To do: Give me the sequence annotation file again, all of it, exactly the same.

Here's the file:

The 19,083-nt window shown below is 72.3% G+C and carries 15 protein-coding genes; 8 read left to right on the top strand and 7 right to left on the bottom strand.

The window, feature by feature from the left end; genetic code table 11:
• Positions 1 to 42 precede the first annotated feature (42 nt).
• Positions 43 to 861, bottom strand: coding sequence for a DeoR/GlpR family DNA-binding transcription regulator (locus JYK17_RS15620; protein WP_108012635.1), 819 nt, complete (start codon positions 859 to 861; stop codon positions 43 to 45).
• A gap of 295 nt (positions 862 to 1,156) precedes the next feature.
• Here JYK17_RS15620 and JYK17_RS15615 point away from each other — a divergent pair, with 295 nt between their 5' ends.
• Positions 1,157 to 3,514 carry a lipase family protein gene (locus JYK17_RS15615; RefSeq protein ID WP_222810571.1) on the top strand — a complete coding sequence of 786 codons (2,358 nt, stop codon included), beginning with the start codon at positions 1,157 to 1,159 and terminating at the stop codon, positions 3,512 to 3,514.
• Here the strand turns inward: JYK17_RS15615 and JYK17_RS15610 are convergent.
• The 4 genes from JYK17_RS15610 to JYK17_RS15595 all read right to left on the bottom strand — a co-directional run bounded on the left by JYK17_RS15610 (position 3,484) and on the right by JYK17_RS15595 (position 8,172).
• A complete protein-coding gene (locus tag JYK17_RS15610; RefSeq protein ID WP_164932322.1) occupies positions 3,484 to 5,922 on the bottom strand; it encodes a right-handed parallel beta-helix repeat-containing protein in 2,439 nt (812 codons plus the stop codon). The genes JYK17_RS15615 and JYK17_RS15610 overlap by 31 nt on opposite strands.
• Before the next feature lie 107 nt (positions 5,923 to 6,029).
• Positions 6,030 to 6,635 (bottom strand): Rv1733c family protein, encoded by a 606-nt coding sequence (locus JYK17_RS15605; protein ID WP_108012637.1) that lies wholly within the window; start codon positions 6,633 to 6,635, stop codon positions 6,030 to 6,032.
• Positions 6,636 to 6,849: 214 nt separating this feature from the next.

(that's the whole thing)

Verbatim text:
The 19,083-nt window shown below is 72.3% G+C and carries 15 protein-coding genes; 8 read left to right on the top strand and 7 right to left on the bottom strand.

The window, feature by feature from the left end; genetic code table 11:
• Positions 1 to 42 precede the first annotated feature (42 nt).
• Positions 43 to 861, bottom strand: coding sequence for a DeoR/GlpR family DNA-binding transcription regulator (locus JYK17_RS15620; protein WP_108012635.1), 819 nt, complete (start codon positions 859 to 861; stop codon positions 43 to 45).
• A gap of 295 nt (positions 862 to 1,156) precedes the next feature.
• Here JYK17_RS15620 and JYK17_RS15615 point away from each other — a divergent pair, with 295 nt between their 5' ends.
• Positions 1,157 to 3,514 carry a lipase family protein gene (locus JYK17_RS15615; RefSeq protein ID WP_222810571.1) on the top strand — a complete coding sequence of 786 codons (2,358 nt, stop codon included), beginning with the start codon at positions 1,157 to 1,159 and terminating at the stop codon, positions 3,512 to 3,514.
• Here the strand turns inward: JYK17_RS15615 and JYK17_RS15610 are convergent.
• The 4 genes from JYK17_RS15610 to JYK17_RS15595 all read right to left on the bottom strand — a co-directional run bounded on the left by JYK17_RS15610 (position 3,484) and on the right by JYK17_RS15595 (position 8,172).
• A complete protein-coding gene (locus tag JYK17_RS15610; RefSeq protein ID WP_164932322.1) occupies positions 3,484 to 5,922 on the bottom strand; it encodes a right-handed parallel beta-helix repeat-containing protein in 2,439 nt (812 codons plus the stop codon). The genes JYK17_RS15615 and JYK17_RS15610 overlap by 31 nt on opposite strands.
• Before the next feature lie 107 nt (positions 5,923 to 6,029).
• Positions 6,030 to 6,635 (bottom strand): Rv1733c family protein, encoded by a 606-nt coding sequence (locus JYK17_RS15605; protein ID WP_108012637.1) that lies wholly within the window; start codon positions 6,633 to 6,635, stop codon positions 6,030 to 6,032.
• Positions 6,636 to 6,849: 214 nt separating this feature from the next.